WASHINGTON — The U.S. Navy announced it will be updating its shaving guidelines for sailors with a particular skin condition.
The Chief of Naval Personnel said the Navy plans to release changes early this week to how commands manage individual readiness of Sailors diagnosed with the facial shaving-related condition pseudofolliculitis barbae (PFB).
Pseudofolliculitis barbae is a common condition of the beard area for people with curly hair. It means curved, curly hairs grow back into the skin causing inflammation, and it can cause the skin to react.
The Navy policy changes are the result of a 2016 Naval Safety Center review of several studies, later re-validated in 2018, which concluded that facial hair (beards) prevents the proper seal of protective breathing devices, like respiratory protective masks.
Failure to have a proper seal can result in serious personal injury, including death, according to the Naval Safety Center.
“The impact [of this policy change] is an improvement in readiness of the force and improvement in safety of the Sailor,” said Director of Military Personnel, Plans and Policies Rear Adm. Jeffrey Jablon.
Jablon explained the priority of this revision is ensuring that all Sailors will remain safe if required to don a respirator.
The goal of the updated instruction is to provide sailors with medical treatments that can successfully manage the condition while simultaneously maximizing personnel readiness and safety in all Navy environments.
PFB has previously been mitigated through authorization of temporary or permanent shaving waivers, commonly referred to as “no-shave chits.” The updated instruction discontinues the issuance of permanent shaving waivers but permits temporary shaving waivers in conjunction with treatment.
Sailors currently experiencing facial irritation after shaving will be referred to a medical provider for evaluation and possible treatment regimen aimed at returning the Sailor to Navy grooming requirements required for a proper respirator seal.
Sailors previously issued a permanent shaving waiver must obtain a medical re-evaluation and new treatment regimen within six months of the release of BUPERSINST 1000.22C. The revised instruction, which was written in concert with the Bureau of Medicine and Surgery (BUMED), emphasizes that PFB is a treatable condition that can be effectively treated through prescribed medical management.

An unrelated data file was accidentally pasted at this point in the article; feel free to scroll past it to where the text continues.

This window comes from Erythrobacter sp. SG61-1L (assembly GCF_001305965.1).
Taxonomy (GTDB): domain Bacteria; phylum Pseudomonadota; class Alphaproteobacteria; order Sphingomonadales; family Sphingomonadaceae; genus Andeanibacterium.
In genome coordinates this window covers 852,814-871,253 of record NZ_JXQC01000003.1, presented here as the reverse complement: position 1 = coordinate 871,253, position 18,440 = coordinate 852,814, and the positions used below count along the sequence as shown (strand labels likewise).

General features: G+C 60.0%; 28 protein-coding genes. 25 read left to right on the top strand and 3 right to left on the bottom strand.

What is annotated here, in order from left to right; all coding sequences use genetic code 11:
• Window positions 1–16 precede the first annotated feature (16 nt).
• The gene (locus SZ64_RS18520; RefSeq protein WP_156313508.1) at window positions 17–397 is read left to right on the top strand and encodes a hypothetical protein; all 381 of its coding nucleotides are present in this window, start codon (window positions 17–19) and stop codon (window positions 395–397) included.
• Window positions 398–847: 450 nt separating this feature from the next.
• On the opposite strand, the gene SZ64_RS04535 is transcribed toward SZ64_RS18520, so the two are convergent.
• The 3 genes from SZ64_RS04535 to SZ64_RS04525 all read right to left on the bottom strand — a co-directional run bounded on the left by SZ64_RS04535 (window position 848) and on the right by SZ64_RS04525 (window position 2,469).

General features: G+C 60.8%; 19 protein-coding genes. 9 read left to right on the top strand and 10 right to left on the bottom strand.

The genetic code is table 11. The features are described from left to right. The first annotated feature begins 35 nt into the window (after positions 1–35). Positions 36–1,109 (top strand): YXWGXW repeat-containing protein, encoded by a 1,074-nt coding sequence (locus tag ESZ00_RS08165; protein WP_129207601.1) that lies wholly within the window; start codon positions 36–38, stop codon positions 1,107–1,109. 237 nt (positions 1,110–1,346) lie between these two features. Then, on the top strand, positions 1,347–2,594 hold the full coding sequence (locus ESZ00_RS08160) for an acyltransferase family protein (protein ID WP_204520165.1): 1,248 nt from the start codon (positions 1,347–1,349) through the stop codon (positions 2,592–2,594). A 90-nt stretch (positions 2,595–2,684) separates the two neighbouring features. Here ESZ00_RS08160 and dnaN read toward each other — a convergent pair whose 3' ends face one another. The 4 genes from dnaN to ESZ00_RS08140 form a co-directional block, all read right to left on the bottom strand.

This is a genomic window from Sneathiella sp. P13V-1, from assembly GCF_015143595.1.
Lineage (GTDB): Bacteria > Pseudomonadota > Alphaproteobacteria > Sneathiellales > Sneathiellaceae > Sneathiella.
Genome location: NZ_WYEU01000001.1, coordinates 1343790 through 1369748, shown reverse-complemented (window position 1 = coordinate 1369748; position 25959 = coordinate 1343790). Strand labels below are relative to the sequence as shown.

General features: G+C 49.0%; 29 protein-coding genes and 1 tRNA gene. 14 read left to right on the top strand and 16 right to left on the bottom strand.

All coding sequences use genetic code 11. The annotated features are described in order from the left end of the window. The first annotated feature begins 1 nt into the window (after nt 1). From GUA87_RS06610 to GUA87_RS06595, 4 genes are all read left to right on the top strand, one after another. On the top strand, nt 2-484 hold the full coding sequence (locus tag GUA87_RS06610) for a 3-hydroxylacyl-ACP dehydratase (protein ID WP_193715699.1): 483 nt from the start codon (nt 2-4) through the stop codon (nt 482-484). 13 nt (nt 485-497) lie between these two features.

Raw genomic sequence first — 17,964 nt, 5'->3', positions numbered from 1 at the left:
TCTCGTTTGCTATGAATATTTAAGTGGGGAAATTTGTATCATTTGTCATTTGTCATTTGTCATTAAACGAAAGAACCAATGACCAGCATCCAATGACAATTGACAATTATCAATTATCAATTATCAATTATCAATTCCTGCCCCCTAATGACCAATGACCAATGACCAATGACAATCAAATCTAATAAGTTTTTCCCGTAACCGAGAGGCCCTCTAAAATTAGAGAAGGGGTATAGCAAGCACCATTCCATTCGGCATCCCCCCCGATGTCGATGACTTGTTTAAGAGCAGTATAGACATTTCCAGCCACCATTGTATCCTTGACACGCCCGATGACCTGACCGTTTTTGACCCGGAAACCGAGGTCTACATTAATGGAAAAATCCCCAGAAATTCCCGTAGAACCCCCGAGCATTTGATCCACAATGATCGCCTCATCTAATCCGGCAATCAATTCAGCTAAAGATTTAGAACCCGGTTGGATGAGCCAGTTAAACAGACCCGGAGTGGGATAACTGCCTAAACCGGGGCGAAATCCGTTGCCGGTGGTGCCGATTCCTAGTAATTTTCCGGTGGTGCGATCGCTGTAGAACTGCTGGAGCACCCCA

Treatment options include application of medicated creams to make hairs more shaveable; shaving with gentle equipment; shaving techniques to minimize this risk of irritation and hair re-entry into the skin; and laser hair reduction, which is the most reliable approach allowing a return to Navy grooming standards ensuring the personal safety of our Sailors.
The Navy said treatment can be counted successful when symptoms are improved enough to allow comfortable shaving.
“We have worked hard to ensure that we can provide the medical treatment needed to support Sailors with PFB,” said Cmdr. Thomas Barlow, a dermatologist assigned to Naval Medical Center San Diego. “We are confident that the options in place will meet both the readiness demands of the Navy and needs of individuals who suffer from this.”
When Sailors affected by PFB have not been prescribed treatment or are not assigned to an area in which evaluation and treatment are available, their commanding officer may authorize a temporary no-shave waiver or establish a regimen where the Sailor may shave periodically until a medical evaluation and treatment may be prescribed. In such cases, the maximum allowable facial hair growth is 1/4 inch free of styling and edged.
“Our job as Sailors is to maintain personal readiness, and that includes being able to wear protective breathing equipment in a safe and correct manner,” said Master Chief Personnel Specialist Anton Fitz, staff senior enlisted leader for the Chief of Naval Personnel. “This updated policy will ensure we are meeting that standard.”
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